CEOs, Hollywood, and Corporations, Oh My! Meet the Super PAC Bankrollers

GOP presidential candidate Rick Perry has six super PACs raising and spending cash on his behalf.<a href="">Gage Skidmore</a>/Flickr

Super PACs, the relatively new breed of political action committee that can raise and spend unlimited amounts of money, are shaping up to be the hottest political money story of the 2012 elections. Offspring of the Supreme Court’s 2010 Citizens United decision, super PACs can’t donate to or coordinate with political candidates. But anybody who’s anybody in American politics, it seems, has an affiliated super PAC fighting on his or her behalf—Barack Obama, Mitt Romney, Michele Bachmann (two), Ron Paul, Rick Perry (six!), Ron Paul, Stephen Colbert, and more. There are also super PACs fighting for Democratic and Republicans in the House and Senate, and still others run by tea partiers and labor unions. All told, there are more than 100 super PACs in existence today.

Election Day 2012 may be 15 months away, but the number-crunchers at the Center for Responsive Politics have helpfully laid out everything you need to know about an already a cash-flush, crowded super PAC field. Conservative super PACs are so far leading the charge, having raised $17.6 million in the first half of this year; the bulk of that money—$12.2 million—went to Restore Our Future PAC, a pro-Romney outfit. Liberal super PACs raked in $7.6 million, with Priorities USA Action, a pro-Obama group started by two former Obama White House aides, raising $3.2 million.

Other super PAC heavyweights include American Crossroads, the Karl Rove-inspired group that spent $21.5 million in the 2010 midterm elections, according to CRP. American Bridge 21st Century, a cutting-edge hub of opposition research conceived by Media Matters for America founder David Brock, ranked fourth in fundraising among all super PACs. The super PAC affiliated with the Communications Workers of America ranked ninth.

But there’s one big takeaway from from the Center’s analysis: the vast majority of the cash flowing into super PACs’ coffers comes from a elite group donors including CEOs, Hollywood big wigs, corporations, and unions. The fears that the Citizens United decision would allow wealthy individuals and companies to exert more influence in American elections are quickly coming to fruition:

Liberal Super PACs

* Of the $7.6 million raised, more than eight of every ten dollars—or $6.24 million of it—came from just 23 donors.

* Of those 23 blue-chip donors, 45 percent came from the entertainment industry, including DreamWorks CEO Jeffrey Katzenberg, CEO of DreamWorks

* Twenty-six percent of blue-chip donors were CEOs not in the entertainment industry

* Twenty-five percent of blue-chip donors were labor unions

Conservative Super PACs

* Of the $17.6 million pocketed, more than eight of every ten dollars came from just 35 donors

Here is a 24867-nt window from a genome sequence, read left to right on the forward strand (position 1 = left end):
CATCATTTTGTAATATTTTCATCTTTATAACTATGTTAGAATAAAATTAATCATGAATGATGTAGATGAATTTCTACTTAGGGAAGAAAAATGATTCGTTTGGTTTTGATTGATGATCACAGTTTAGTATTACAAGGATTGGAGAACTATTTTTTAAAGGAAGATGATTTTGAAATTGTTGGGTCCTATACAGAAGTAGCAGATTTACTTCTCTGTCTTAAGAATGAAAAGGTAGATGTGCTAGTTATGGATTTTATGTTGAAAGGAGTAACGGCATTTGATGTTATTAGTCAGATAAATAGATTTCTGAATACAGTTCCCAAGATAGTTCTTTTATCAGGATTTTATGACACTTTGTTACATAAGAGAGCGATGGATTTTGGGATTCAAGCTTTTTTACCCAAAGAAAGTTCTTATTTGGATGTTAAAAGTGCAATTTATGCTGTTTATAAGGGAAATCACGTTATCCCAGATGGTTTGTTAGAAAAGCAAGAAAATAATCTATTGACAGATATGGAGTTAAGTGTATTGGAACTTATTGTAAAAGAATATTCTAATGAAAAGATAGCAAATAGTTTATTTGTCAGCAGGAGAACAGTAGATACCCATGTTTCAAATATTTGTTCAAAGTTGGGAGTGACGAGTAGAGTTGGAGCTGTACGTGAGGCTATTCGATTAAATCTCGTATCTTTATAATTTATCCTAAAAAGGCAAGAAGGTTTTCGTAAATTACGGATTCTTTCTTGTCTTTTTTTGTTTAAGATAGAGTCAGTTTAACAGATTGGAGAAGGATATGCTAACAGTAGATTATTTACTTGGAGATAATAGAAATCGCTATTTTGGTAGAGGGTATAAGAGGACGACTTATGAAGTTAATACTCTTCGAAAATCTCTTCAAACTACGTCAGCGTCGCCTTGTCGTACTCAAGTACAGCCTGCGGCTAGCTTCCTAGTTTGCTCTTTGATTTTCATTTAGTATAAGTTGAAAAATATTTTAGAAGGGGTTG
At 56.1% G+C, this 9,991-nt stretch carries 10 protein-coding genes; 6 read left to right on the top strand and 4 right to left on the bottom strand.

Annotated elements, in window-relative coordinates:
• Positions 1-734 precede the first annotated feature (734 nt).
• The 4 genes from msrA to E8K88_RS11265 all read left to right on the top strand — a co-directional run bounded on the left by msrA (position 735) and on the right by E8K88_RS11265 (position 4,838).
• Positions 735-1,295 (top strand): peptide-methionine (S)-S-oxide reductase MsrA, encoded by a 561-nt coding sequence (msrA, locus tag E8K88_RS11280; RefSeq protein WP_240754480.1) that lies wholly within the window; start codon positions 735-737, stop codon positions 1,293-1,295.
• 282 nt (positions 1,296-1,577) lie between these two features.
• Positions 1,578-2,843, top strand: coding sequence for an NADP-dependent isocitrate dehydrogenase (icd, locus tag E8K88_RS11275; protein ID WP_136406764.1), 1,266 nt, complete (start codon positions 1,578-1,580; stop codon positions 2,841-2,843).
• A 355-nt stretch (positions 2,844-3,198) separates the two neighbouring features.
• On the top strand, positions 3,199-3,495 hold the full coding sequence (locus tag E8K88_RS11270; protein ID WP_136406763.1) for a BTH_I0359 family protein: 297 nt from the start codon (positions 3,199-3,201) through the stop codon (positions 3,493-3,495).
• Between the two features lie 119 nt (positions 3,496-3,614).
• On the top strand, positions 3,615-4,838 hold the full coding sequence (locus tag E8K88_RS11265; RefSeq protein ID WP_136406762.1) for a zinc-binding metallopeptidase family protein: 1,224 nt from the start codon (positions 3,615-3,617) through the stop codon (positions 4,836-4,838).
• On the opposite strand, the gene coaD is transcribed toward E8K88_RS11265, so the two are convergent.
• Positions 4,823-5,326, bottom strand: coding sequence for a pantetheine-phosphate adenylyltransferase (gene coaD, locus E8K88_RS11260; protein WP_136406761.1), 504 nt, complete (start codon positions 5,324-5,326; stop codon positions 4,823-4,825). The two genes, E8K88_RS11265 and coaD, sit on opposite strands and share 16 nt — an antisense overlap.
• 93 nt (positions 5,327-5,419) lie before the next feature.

* Sixty-six percent of those blue-chip donors are CEOs

* Eighteen percent came from corporate treasuries, a company’s main money pot

* Sixteen percent came from people who work at Bain Capital, which Romney founded three decades ago

Here are the fundraising totals for top 18 super PACs in the first half of 2011:

PAC Cash Raised Slant
Restore Our Future PAC $12,231,700 C
American Crossroads $3,929,381 C
Priorities USA Action $3,161,535 L
American Bridge 21st Century $1,562,775 L
Cooperative of American Physicians $1,235,447 N/A
Majority PAC $1,082,407 L
House Majority PAC $985,000 L
Club for Growth Action $440,693 C
Communication Workers of America $295,000 L
Raising Red $200,000 C
Americans for Rick Perry $193,000 C
Women Vote! $165,833 C
America’s Families First Action Fund $160,374 L
Faith Family Freedom Fund $124,870 C
America’s President Committee $124,343 C
Christine PAC $119,914 C
America Votes Action Fund $73,061 L
Texas Tea Party Patriots PAC $56,755 C
Conservative Super PACs $17,612,012  
Liberal Super PACs $7,612,459  

Source: Center for Responsive Politics

More MotherJones reporting on Dark Money


Mother Jones was founded as a nonprofit in 1976 because we knew corporations and the wealthy wouldn't fund the type of hard-hitting journalism we set out to do.

Today, reader support makes up about two-thirds of our budget, allows us to dig deep on stories that matter, and lets us keep our reporting free for everyone. If you value what you get from Mother Jones, please join us with a tax-deductible donation today so we can keep on doing the type of journalism 2019 demands.

We Recommend


Sign up for our newsletters

Subscribe and we'll send Mother Jones straight to your inbox.

Get our award-winning magazine

Save big on a full year of investigations, ideas, and insights.


Support our journalism

Help Mother Jones' reporters dig deep with a tax-deductible donation.


We have a new comment system! We are now using Coral, from Vox Media, for comments on all new articles. We'd love your feedback.